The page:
Another embodiment provides a fabrication method for a Majorana fermion quantum computing device fabricated with ion implant methods, such that the method can be implemented as a software application. The application implementing a fabrication method embodiment can be configured to operate in conjunction with an existing superconducting fabrication system—such as a lithography system.

For the clarity of the description, and without implying any limitation thereto, the illustrative embodiments are described using an example number of Majorana fermion manipulation and measurement structures arranged on a substrate. An embodiment can be implemented with a different number of structures, different structure arrangements, a superconducting device other than a qubit formed using the structures, or other types of quantum computing devices, or some combination thereof, within the scope of the illustrative embodiments.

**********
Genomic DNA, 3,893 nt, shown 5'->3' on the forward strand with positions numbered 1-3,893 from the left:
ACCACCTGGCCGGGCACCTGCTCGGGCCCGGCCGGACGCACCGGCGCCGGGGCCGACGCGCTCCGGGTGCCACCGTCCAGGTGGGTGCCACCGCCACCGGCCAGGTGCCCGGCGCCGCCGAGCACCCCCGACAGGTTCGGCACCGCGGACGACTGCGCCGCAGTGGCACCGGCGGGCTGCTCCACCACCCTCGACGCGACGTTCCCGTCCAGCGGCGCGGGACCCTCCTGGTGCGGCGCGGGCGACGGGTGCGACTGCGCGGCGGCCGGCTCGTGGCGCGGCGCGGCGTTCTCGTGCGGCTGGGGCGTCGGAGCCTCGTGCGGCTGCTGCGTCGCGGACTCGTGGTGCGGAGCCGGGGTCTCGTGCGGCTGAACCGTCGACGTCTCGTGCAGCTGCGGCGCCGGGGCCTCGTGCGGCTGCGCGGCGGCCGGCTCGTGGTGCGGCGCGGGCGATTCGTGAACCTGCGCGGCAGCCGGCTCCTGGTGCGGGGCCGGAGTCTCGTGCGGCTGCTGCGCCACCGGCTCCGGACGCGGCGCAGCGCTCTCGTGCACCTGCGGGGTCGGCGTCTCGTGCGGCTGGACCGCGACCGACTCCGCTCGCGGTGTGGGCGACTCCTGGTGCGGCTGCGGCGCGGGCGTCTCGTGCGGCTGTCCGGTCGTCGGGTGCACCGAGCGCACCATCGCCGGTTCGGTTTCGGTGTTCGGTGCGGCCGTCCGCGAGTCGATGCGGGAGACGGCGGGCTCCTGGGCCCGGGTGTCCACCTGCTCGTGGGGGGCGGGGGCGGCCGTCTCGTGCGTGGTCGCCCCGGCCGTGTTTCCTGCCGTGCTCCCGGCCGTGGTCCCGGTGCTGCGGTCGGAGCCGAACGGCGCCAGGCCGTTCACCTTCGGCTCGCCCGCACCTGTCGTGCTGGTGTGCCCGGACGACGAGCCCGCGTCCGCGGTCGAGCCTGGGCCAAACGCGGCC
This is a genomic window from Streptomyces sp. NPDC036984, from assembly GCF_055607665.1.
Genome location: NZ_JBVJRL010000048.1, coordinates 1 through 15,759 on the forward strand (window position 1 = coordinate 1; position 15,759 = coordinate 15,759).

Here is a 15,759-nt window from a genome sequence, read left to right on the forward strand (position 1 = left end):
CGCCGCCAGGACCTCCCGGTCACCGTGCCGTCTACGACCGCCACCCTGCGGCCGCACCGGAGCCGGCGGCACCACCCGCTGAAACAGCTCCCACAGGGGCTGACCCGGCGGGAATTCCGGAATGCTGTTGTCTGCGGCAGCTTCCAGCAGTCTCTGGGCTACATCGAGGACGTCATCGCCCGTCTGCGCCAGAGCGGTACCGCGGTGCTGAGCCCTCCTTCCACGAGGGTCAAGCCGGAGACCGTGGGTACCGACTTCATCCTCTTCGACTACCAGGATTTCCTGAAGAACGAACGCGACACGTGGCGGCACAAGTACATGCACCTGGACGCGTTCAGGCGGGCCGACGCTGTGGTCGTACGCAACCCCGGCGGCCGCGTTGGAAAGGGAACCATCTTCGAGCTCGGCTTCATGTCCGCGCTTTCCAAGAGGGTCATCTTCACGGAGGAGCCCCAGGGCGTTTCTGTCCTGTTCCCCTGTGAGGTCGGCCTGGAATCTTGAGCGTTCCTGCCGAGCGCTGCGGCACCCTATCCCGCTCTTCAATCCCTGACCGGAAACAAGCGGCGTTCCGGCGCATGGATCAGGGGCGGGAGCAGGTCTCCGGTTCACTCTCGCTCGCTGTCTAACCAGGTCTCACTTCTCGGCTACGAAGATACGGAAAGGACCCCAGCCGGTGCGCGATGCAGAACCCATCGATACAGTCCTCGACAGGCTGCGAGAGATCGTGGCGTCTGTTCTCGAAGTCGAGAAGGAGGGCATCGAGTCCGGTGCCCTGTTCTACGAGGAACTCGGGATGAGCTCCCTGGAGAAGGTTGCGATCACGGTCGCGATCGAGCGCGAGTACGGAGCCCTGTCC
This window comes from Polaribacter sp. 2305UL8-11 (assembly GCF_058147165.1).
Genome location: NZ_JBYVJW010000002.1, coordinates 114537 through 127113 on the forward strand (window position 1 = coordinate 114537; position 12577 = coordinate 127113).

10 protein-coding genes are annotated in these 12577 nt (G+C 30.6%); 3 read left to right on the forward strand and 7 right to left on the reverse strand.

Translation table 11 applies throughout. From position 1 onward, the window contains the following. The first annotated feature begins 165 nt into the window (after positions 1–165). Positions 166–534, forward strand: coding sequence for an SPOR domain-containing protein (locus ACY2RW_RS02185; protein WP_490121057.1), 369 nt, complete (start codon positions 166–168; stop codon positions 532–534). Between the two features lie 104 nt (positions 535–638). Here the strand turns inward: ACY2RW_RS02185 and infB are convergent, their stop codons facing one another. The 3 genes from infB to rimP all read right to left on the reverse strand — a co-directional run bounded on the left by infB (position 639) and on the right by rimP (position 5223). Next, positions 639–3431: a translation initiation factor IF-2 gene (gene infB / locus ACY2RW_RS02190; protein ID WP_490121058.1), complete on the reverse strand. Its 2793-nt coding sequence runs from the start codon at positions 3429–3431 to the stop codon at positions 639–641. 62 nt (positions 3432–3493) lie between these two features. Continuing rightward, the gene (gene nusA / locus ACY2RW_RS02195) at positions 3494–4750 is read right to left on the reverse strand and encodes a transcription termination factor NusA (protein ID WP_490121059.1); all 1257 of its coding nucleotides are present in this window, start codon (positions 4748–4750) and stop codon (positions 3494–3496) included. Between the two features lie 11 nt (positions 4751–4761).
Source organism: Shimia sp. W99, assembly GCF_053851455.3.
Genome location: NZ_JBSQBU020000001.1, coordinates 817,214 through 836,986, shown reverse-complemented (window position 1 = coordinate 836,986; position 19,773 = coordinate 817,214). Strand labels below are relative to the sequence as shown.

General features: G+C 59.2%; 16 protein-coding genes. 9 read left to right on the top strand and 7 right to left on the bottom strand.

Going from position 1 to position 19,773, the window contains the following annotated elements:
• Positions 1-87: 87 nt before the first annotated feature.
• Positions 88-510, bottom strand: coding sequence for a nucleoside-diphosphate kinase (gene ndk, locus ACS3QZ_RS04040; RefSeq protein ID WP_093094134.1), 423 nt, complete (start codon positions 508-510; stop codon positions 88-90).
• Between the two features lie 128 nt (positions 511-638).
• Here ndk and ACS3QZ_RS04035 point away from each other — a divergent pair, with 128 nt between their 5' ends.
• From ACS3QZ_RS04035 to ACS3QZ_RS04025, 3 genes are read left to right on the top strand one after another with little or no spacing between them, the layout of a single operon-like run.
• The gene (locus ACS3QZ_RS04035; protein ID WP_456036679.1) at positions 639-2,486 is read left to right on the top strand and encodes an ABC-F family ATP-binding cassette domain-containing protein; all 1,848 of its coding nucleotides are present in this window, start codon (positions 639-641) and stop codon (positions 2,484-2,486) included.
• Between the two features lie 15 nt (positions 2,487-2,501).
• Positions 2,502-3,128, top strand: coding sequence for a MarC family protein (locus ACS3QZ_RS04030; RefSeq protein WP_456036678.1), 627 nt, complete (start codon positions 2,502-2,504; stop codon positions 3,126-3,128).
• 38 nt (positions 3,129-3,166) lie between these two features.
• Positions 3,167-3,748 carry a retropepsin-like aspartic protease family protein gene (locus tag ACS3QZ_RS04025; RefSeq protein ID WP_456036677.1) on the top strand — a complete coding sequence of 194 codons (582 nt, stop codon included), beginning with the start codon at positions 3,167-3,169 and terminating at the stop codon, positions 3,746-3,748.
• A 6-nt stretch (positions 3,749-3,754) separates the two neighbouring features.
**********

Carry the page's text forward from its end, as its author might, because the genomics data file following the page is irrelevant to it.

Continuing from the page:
Furthermore, a simplified diagram of the example structures is used in the figures and the illustrative embodiments. In an actual fabrication of a Majorana fermion quantum computing device, additional structures that are not shown or described herein, or structures different from those shown and described herein, may be present without departing the scope of the illustrative embodiments. Similarly, within the scope of the illustrative embodiments, a shown or described structure in the example device may be fabricated differently to yield a similar operation or result as described herein.